4. After you're approved, you simply make monthly payments on time over the life of the loan.
Where can you get a credit builder loan?
Not all banks or lenders offer credit builder loans, so you might have to shop around. However, you can find these loans at both brick and mortar banks as well as online.
How much does a credit builder loan cost?
As with traditional loans, the fees for credit builder loans vary depending on who you borrow from. As you shop around, ask about the following:
The good news about credit builder loans is that most are designed to be affordable and accessible for people who need to build or rebuild their credit.
Credit builder loan pros & cons
Here's a snapshot of some of the pros and cons you'll find with credit builder loans.
Easy to apply for, with no need for good credit.
Missing or running late on a payment could lower your credit score.
At the end, you get a lump sum of cash you can use however you wish.
Unless you work with a nonprofit, you'll likely pay some type of fee, as well as an APR.
Encourages you to develop a savings strategy, which you can continue long after the loan is paid off.
Many credit builder loans allow you to earn interest.
You can use the credit builder loan as a stepping stone to bigger loans for larger purchases.
Other options for building your credit
Whether you're looking to rebuild your credit or start a credit history from scratch, credit builder loans aren't the only game in town. Here are some other options for building your credit:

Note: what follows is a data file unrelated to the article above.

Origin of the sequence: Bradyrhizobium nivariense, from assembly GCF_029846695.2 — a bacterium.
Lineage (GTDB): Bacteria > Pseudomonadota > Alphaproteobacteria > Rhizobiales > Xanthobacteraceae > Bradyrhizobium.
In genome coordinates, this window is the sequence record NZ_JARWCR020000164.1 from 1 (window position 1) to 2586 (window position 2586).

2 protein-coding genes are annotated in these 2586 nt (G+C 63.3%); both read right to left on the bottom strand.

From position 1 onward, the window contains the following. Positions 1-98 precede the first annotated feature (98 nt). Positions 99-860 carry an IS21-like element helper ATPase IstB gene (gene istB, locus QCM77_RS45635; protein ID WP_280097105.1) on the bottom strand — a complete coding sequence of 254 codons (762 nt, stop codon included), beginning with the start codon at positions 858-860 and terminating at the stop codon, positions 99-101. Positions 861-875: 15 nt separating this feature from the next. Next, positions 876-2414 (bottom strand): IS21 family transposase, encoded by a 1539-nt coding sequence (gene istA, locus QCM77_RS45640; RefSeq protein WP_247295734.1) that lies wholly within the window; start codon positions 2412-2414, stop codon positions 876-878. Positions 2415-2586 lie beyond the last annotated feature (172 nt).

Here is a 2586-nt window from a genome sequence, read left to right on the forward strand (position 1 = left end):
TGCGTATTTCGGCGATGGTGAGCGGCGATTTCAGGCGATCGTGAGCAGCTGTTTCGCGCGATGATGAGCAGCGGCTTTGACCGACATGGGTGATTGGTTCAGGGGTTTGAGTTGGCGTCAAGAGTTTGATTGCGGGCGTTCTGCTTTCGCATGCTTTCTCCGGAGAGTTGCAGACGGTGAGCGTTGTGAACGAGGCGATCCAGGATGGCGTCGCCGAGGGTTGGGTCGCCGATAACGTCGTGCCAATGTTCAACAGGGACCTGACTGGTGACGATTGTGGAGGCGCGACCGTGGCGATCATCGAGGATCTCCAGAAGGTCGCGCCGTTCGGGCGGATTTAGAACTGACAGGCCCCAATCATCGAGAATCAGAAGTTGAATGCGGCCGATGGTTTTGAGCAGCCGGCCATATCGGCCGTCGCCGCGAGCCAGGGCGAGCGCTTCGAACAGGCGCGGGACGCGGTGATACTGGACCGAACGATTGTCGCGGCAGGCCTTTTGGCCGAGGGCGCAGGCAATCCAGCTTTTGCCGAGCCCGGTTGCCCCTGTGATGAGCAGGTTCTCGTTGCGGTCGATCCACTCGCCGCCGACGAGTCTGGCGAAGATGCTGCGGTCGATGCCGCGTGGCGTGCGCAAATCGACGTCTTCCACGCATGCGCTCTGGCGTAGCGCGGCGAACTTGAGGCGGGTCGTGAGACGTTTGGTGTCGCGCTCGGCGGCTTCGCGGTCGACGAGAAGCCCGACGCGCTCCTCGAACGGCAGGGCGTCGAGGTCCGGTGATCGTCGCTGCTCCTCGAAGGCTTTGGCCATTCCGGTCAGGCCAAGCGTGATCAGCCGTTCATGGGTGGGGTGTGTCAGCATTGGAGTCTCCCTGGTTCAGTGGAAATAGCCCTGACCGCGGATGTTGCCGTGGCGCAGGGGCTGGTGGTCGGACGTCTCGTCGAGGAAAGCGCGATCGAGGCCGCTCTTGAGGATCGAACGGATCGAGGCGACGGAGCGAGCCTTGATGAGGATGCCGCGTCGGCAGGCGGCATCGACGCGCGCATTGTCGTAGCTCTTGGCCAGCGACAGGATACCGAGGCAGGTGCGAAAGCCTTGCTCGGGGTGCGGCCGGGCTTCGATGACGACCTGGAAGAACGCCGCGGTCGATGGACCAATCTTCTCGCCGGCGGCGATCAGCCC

Secured credit cards
With a secured credit card, you give the lender collateral in the form of a down payment, which "secures" your loan and eliminates risk for the bank, which then extends you a line of credit in the same amount as your down payment.
As you use your credit card and make your monthly payments, the lender reports your on-time payments to the credit bureaus, which helps you build a credit history and improve your credit score.
Many secured credit cards allow you to convert your account to a regular, unsecured credit card after a certain period of time.
Some banks offer personal loans to consumers who wish to establish or repair their credit. While you might struggle to get accepted if your credit score is quite low, some lenders are willing to work with borrowers who have less than stellar credit.
One of the downsides to these types of loans, however, is that they typically come with higher fees and interest rates compared to credit builder loans.
If you choose this route, it's important to consider if the fees and high interest rates are worth it.
Building (or rebuilding) your credit
Repairing or establishing credit can be hard work, but there are a number of tools that can help you do it.
For many people, a credit builder loan is a straightforward, hassle-free way to get started on the path to good credit.
About the Author
Mike is a recognized credit expert and founder of Credit Takeoff. His credit advice has been featured in CNBC, Investopedia, CreditCards.com, Bankrate, Huffpost, The Simple Dollar, Reader's Digest, LendingTree, and Quickbooks. Read more.